Mutual Funds

Build your corpus based on long-term needs

K. VENKATASUBRAMANIAN | Updated on March 10, 2018

I am 29 years old and work in a public sector undertaking. I want to invest Rs 15,000 every month through the SIP (systematic investment plan) mode. My risk appetite is high.

I also hold an insurance policy from LIC and have invested only in the EPF of my company. Kindly suggest some portfolios for starting investments in mutual funds. My investment horizon is 20 years.

Ashok Kumar

It is nice to note that you are starting on long-term investment quite early into your career. You haven’t stated your goals, but given that your time horizon is 20 years there is sufficient scope for building a substantial corpus over this time, especially as your risk appetite is high.

Since you are quite young, a portfolio heavy on equity or equity mutual funds is appropriate. As your surplus increases over the years, invest in PPF, RDs, gold and real estate as well to diversify and to maintain a balanced portfolio.

You have mentioned that you have an insurance policy. We presume it to be an endowment policy or a unit linked plan, both of which are expensive products and may not serve your long-term needs. But keep paying the premium till the lock-in period and later withdraw the amount. Take a term cover and a medical policy.

Coming to your query about starting SIPs in mutual funds, split your intended investment amount as follows:

Park Rs 4,000 each in IDFC Premier Equity and ICICI Pru Discovery — two mid-cap funds with a strong long-term track record. Invest Rs 3,500 each in Quantum Long-term Equity and Franklin India Bluechip to give stability to your portfolio with sufficient large-cap investments.

Review your investments regularly, say, once every year and carry out modifications, if necessary and to exit prolonged underperformers. For example, as you grow older, you may want to reduce mid-caps in your portfolio and opt for stable large-cap funds.

Our suggestion would be to have a target corpus based on your long-term requirements. This would help you channelise your savings appropriately. If you reach your intended level of accumulation ahead of time, move over the proceeds to safe debt options.

*** I am running monthly SIPs of Rs 3,000 each in Franklin India Bluechip, IDFC Premier Equity and Quantum Long Term Equity. Also, I have been investing Rs 2,000 each in DSPBR Top100, ICICI Pru Discovery, Sundaram Select Midcap and HDFC Midcap Opportunities. All my goals are over the long term — more than 10 years into the future.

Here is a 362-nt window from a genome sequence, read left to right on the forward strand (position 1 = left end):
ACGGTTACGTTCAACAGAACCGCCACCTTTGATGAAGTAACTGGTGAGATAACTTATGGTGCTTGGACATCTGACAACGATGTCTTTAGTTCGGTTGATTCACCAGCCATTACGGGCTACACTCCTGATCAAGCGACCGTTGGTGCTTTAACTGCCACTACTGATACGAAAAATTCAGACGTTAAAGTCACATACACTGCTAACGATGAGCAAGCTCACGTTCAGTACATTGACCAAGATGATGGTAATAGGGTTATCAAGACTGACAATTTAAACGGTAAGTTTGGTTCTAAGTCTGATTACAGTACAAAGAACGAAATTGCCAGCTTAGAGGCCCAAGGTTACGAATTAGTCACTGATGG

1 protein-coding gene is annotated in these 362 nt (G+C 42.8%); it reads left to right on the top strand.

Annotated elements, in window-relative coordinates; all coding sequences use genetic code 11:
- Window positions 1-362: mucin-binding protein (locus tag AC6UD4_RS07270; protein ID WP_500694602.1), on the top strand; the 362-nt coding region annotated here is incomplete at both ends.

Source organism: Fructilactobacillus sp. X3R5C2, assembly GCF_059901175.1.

1. Is this portfolio appropriate for my requirement?

2. I would be having an additional Rs 35,000 to invest, as my home loan is set to be repaid shortly. What is the best way to deploy it in equity funds? I have term insurance and other such debt options.

Giri

You have mentioned that you have a term cover and other ‘such’ debt options. To clarify, a term cover is not a debt investment.

It is just a risk cover, where you pay premiums and your nominee would get the sum assured in case of any unfortunate event. You will not get any returns from it.

Now, you will be having Rs 52,000 to invest in mutual funds every month, which is a pretty large sum.

We do hope that you have sufficient investments in EPF, PPF, RDs, bonds etc., and also have reasonable emergency funds set aside.

In case you haven’t, we have still suggested a portfolio with reasonable debt component in it. That you will have repaid your home loan gives some comfort, which means that you will also also not have to direct any money towards real estate.

Coming to your portfolio, we suggest dropping DSPBR Top 100, Sundaram Select Midcap and HDFC Mid-cap Opportunities. These are quality funds but you already have schemes with similar portfolios.

Spread Rs 52,000 as follows: invest Rs 10,000 each in Franklin India Bluechip, Quantum Long-term Equity. Add Birla Sun Life Dynamic Bond and UTI Opportunities and park Rs 10,000 each in the schemes. Invest Rs 4,000 each in IDFC Premier Equity, ICICI Pru Discovery and HDFC Prudence.

We have suggested a relatively moderate risk portfolio as the amounts involved are pretty large. It is a large-cap dominated portfolio, with significant weightage given to debt avenues as well.

Review your portfolio once every year and weed out underperformers. Book profits in case of abnormal gains in market rallies and move the proceeds to safer investment options.

Published on June 22, 2013

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